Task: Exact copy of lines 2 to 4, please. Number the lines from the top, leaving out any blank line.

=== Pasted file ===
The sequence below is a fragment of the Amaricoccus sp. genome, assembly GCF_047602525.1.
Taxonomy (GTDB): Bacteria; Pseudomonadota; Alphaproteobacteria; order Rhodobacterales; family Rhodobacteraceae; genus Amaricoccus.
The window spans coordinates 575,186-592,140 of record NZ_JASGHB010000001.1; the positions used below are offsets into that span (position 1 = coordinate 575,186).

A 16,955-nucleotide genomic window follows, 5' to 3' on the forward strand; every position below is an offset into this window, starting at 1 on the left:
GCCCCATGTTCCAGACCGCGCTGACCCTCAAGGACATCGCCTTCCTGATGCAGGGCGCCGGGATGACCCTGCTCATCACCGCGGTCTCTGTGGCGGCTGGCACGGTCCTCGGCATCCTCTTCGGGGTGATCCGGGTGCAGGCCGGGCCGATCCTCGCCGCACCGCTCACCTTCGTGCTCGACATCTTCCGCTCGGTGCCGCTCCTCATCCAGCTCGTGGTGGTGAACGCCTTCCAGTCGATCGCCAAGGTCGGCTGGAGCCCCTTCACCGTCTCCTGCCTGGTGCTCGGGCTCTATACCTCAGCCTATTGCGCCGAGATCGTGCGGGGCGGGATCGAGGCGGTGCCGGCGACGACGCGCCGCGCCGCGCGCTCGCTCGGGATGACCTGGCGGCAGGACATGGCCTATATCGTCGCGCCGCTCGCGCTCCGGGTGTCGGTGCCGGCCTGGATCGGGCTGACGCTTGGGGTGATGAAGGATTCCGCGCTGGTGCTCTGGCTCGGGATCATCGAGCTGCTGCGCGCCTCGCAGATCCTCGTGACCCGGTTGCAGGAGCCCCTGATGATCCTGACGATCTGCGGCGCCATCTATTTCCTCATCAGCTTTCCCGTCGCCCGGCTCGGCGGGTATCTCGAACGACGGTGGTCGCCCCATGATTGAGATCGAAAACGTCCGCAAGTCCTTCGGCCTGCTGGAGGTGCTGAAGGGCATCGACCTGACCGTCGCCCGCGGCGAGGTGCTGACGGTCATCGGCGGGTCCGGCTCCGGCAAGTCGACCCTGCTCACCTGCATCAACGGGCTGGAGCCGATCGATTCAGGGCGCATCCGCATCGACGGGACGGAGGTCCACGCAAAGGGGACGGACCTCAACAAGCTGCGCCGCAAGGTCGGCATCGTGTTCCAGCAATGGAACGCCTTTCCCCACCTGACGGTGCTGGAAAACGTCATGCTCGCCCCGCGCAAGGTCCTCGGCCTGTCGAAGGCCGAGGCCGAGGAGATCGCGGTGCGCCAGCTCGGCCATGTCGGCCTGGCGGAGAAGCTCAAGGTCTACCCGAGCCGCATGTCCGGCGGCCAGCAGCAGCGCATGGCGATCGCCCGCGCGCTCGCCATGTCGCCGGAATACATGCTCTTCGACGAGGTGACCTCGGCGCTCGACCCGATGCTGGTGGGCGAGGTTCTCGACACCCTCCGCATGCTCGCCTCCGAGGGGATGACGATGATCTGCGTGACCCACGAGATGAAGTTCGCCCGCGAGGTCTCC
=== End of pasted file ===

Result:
Taxonomy (GTDB): Bacteria; Pseudomonadota; Alphaproteobacteria; order Rhodobacterales; family Rhodobacteraceae; genus Amaricoccus.
The window spans coordinates 575,186-592,140 of record NZ_JASGHB010000001.1; the positions used below are offsets into that span (position 1 = coordinate 575,186).

A 16,955-nucleotide genomic window follows, 5' to 3' on the forward strand; every position below is an offset into this window, starting at 1 on the left: